Deadpool (2016) movie review

Like so many others, I was riding the tracks of the hype train leading up to the release of this new Marvel feature. After my first viewing I decided not to write anything on it as I didn’t want to give an over-excited portrayal of the film. (Especially as I watched it on my birthday, within it’s first week of release. The hype was too real.) Giving myself the chance to watch it again, this time with the intention of being critical, I feel confident that I won’t simply be fondling the bollocks of it’s creators simply from the enjoyment of my initial viewing. So, what did I think of it?

It. Was. Awesome.

That’s not to say it’s without its flaws – no film is flawless. However, I believe -without a doubt- that this is one of Marvel’s best releases in years. It’s clear that the writers (the true heroes, here) really understand Deadpool as a character and wanted to convert him (in all his witty, violent, Chimichanga loving glory) as best they could, without sacrificing the plot. While comic book characters are open for interpretation when adapting them in whatever form of media you’re creating (whether that be your own comic on a pre-existing character, a movie adaptation, or even a fanfiction to be posted online), there is one thing undeniable and unchangeable about Deadpool: his comedy. He is “the merc with a mouth”, having his humour being a large part of his personality. It’s clear that he uses his wit to add to the ‘I don’t give a fuck what you think’ attitude constantly shown throughout his behaviour over all comics he’s featured within. So for anyone who enjoys Deadpool as a character who hasn’t seen the new release yet, you’ll definitely enjoy this.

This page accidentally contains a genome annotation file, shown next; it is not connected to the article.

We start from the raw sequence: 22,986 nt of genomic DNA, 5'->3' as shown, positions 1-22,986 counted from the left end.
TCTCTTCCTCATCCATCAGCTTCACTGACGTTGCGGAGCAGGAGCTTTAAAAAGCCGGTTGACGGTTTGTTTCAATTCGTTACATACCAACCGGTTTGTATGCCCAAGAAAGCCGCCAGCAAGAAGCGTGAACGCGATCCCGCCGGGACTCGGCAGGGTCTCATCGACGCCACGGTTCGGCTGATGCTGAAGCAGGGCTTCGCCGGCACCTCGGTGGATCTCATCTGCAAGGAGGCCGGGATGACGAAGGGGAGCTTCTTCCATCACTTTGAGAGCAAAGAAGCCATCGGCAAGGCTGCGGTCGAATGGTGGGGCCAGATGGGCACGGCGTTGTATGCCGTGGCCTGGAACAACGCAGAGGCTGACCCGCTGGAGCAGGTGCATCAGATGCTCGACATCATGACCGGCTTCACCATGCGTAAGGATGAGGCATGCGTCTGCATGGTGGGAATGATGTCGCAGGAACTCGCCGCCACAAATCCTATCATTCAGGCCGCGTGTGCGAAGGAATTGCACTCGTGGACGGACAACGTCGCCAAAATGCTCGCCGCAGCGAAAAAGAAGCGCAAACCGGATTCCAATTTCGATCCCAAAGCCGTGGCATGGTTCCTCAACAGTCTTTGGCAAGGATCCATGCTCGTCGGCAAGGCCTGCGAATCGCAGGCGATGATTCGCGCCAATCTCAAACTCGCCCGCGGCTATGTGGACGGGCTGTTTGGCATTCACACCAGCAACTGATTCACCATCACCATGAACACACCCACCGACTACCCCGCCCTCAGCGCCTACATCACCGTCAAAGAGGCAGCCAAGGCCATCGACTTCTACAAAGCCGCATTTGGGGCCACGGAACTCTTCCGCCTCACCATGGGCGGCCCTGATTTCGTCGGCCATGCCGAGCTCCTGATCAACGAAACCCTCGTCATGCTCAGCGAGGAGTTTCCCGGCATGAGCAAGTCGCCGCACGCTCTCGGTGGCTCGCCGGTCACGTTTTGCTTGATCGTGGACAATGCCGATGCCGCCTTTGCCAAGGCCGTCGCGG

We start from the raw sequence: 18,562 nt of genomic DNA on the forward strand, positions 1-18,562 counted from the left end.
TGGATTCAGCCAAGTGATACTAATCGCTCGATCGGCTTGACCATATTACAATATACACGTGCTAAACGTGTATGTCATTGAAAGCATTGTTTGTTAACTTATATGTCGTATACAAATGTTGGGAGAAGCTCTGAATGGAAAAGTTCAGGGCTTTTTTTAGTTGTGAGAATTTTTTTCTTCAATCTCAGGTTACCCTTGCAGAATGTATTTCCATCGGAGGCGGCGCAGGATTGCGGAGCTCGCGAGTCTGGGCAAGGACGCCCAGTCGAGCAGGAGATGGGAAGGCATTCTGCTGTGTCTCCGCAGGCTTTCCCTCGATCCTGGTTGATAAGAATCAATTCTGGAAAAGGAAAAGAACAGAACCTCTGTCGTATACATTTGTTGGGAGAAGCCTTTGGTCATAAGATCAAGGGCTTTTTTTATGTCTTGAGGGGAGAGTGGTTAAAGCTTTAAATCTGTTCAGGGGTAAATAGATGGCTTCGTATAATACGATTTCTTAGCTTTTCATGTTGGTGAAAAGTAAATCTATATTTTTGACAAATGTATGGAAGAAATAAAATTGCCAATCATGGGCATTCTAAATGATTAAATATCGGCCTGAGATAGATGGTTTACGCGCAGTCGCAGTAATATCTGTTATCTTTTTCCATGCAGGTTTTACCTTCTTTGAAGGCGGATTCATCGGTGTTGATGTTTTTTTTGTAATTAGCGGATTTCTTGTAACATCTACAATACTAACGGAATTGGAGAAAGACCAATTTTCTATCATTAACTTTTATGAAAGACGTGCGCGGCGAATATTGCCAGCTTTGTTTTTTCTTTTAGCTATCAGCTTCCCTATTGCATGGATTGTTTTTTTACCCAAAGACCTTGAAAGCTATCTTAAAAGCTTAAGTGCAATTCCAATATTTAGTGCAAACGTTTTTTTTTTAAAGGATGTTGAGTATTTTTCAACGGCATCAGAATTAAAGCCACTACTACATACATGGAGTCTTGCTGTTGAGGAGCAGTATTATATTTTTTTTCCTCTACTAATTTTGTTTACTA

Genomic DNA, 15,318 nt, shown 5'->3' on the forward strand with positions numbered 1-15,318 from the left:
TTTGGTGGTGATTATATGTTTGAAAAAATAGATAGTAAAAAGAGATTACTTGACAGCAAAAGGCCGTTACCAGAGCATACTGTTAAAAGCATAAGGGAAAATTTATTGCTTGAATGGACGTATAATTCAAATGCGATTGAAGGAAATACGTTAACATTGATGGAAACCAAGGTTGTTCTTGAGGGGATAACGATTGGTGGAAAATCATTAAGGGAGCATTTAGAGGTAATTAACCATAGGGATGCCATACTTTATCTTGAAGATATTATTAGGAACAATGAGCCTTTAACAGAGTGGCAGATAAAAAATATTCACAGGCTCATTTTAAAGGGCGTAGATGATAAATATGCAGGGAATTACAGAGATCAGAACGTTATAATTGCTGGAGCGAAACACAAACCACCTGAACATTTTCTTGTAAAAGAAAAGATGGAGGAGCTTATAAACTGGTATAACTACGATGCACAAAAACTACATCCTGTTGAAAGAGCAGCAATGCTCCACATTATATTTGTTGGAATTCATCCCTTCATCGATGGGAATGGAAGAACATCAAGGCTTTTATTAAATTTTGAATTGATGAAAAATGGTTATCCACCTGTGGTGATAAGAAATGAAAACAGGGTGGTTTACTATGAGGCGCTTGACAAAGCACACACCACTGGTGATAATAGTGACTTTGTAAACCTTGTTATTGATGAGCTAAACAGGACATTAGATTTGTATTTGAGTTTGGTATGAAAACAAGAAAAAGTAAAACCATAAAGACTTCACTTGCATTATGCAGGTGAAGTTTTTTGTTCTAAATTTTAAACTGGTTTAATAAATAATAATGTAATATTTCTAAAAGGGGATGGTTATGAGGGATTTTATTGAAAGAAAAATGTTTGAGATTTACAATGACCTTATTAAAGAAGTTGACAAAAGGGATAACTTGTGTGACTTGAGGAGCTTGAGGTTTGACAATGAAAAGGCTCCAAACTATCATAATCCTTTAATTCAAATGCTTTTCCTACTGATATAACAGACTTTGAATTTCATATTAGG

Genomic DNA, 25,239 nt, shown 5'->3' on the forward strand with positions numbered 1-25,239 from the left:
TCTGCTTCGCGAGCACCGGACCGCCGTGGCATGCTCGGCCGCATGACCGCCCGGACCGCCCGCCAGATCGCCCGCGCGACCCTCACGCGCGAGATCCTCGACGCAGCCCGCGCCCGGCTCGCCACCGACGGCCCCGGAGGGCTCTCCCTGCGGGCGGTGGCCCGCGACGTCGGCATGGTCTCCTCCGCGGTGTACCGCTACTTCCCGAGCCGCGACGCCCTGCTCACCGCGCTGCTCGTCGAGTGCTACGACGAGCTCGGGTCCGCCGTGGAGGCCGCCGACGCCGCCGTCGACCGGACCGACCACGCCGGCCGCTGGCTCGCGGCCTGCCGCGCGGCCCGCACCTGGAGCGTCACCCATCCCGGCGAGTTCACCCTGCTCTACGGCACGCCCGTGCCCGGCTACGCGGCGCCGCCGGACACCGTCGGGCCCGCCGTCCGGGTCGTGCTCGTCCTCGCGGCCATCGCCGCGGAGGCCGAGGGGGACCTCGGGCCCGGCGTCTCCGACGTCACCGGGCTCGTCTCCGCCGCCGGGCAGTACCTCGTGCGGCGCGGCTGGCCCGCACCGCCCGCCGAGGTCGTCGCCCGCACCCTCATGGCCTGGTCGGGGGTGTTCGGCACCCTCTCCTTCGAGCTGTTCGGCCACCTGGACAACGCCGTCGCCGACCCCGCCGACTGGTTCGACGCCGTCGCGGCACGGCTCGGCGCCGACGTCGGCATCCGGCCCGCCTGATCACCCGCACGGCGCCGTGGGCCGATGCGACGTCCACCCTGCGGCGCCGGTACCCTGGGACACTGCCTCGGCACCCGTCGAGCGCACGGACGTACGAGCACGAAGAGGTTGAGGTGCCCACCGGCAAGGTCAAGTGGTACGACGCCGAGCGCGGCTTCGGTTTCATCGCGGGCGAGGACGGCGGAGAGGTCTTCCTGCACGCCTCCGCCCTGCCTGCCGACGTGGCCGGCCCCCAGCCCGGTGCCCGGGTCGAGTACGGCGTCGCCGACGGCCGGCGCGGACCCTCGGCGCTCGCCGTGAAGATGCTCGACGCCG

Having said that, I do appreciate that his humour isn’t everybody’s taste. So if you’re unfamiliar to his character and are still undecided to whether you want to watch it, I’d recommend doing a little research into his usual behaviours and jokes; while I enjoyed the film a lot and want the studio to gain a lot from what I think is one of their best features, there’s no point in you spending money on something you won’t be that into.

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Now let’s get to the fun part: violence!

I for one was just as excited as the next nerd to hear Deadpool wasn’t going to be censored, landing an age 15 rating in the UK (an R rating in the U.S), meaning his potty mouth and violence wouldn’t be hugely held back. Of course, this isn’t a film made for the shock value of seeing a decapitation or bodies being splattered – it has a plot and well written (and well acted) characters; the violence isn’t something that should be solely looked forward to, or singled out for anticipation. It’s simply something that, like the humour, goes hand-in-hand with Deadpool as a character. He’s a mercenary by trade when he lives as Wade Wilson (before gaining his healing powers), and has no reason to stop killing for personal gain (and partial enjoyment) when Wade becomes Deadpool.